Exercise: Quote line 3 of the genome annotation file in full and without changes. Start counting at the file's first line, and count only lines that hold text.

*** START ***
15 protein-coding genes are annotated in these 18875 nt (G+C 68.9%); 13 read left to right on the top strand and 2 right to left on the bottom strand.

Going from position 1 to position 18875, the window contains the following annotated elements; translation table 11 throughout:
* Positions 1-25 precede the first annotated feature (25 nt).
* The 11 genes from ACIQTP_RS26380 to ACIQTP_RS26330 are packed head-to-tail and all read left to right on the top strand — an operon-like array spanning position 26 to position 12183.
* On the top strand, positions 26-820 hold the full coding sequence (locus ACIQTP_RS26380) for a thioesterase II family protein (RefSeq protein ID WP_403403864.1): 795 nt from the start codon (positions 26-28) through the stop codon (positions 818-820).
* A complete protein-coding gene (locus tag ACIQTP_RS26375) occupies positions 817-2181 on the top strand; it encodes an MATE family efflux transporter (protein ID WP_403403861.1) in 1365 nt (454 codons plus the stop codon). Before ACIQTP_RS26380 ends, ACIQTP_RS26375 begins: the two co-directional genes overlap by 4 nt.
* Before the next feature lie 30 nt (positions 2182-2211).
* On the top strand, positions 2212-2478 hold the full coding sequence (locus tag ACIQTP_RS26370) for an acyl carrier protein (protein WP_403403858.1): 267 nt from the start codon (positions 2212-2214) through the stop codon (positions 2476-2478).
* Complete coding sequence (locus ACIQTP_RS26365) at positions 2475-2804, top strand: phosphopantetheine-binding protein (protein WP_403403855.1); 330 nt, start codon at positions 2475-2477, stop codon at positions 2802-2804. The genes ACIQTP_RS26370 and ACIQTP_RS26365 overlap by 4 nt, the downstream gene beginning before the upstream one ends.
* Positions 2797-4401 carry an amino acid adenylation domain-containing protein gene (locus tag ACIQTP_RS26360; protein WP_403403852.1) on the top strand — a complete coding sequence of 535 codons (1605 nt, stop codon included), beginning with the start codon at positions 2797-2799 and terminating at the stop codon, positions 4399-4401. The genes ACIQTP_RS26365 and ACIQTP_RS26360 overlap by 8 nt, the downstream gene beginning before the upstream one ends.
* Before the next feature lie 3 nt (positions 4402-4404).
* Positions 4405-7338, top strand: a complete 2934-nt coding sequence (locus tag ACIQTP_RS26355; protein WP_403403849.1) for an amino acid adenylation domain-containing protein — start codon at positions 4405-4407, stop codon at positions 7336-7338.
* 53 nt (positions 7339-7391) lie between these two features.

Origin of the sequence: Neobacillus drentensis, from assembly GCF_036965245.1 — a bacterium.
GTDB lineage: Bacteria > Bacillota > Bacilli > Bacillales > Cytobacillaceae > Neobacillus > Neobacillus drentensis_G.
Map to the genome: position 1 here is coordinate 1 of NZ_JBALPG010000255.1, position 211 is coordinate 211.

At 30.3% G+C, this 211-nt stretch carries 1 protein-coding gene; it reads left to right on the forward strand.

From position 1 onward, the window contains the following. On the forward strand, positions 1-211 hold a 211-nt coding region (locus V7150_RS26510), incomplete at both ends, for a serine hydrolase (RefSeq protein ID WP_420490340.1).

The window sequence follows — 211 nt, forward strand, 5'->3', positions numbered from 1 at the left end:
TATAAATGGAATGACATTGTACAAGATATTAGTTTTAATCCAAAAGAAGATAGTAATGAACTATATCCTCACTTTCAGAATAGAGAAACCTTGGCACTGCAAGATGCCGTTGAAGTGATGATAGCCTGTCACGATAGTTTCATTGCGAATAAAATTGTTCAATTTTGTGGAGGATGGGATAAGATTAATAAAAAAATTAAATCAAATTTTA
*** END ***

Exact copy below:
* Positions 1-25 precede the first annotated feature (25 nt).